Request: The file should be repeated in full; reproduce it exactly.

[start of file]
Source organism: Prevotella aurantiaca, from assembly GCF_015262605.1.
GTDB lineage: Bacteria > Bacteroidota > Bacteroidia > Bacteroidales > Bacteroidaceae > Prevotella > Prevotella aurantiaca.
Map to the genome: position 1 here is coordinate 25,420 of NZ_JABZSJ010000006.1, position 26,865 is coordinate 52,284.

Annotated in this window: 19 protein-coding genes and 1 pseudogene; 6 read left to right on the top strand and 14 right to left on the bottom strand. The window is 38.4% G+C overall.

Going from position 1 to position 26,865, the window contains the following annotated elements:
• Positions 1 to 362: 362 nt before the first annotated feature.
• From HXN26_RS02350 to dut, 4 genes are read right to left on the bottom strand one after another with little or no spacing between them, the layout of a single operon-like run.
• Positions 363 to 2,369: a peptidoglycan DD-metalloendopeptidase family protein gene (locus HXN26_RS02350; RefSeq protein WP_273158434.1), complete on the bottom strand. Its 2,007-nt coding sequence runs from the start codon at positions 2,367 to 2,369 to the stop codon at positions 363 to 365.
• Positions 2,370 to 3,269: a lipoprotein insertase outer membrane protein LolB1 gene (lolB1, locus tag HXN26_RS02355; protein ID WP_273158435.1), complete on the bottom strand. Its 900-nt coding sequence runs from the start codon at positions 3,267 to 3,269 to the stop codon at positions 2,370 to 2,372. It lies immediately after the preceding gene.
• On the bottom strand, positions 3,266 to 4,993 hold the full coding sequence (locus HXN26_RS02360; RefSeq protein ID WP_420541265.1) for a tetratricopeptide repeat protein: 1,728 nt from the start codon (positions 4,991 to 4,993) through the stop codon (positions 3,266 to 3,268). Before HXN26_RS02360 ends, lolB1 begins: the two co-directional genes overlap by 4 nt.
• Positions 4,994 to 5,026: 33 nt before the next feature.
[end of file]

Source organism: Prevotella aurantiaca, from assembly GCF_015262605.1.
GTDB lineage: Bacteria > Bacteroidota > Bacteroidia > Bacteroidales > Bacteroidaceae > Prevotella > Prevotella aurantiaca.
Map to the genome: position 1 here is coordinate 25,420 of NZ_JABZSJ010000006.1, position 26,865 is coordinate 52,284.

Annotated in this window: 19 protein-coding genes and 1 pseudogene; 6 read left to right on the top strand and 14 right to left on the bottom strand. The window is 38.4% G+C overall.

Going from position 1 to position 26,865, the window contains the following annotated elements:
• Positions 1 to 362: 362 nt before the first annotated feature.
• From HXN26_RS02350 to dut, 4 genes are read right to left on the bottom strand one after another with little or no spacing between them, the layout of a single operon-like run.
• Positions 363 to 2,369: a peptidoglycan DD-metalloendopeptidase family protein gene (locus HXN26_RS02350; RefSeq protein WP_273158434.1), complete on the bottom strand. Its 2,007-nt coding sequence runs from the start codon at positions 2,367 to 2,369 to the stop codon at positions 363 to 365.
• Positions 2,370 to 3,269: a lipoprotein insertase outer membrane protein LolB1 gene (lolB1, locus tag HXN26_RS02355; protein ID WP_273158435.1), complete on the bottom strand. Its 900-nt coding sequence runs from the start codon at positions 3,267 to 3,269 to the stop codon at positions 2,370 to 2,372. It lies immediately after the preceding gene.
• On the bottom strand, positions 3,266 to 4,993 hold the full coding sequence (locus HXN26_RS02360; RefSeq protein ID WP_420541265.1) for a tetratricopeptide repeat protein: 1,728 nt from the start codon (positions 4,991 to 4,993) through the stop codon (positions 3,266 to 3,268). Before HXN26_RS02360 ends, lolB1 begins: the two co-directional genes overlap by 4 nt.
• Positions 4,994 to 5,026: 33 nt before the next feature.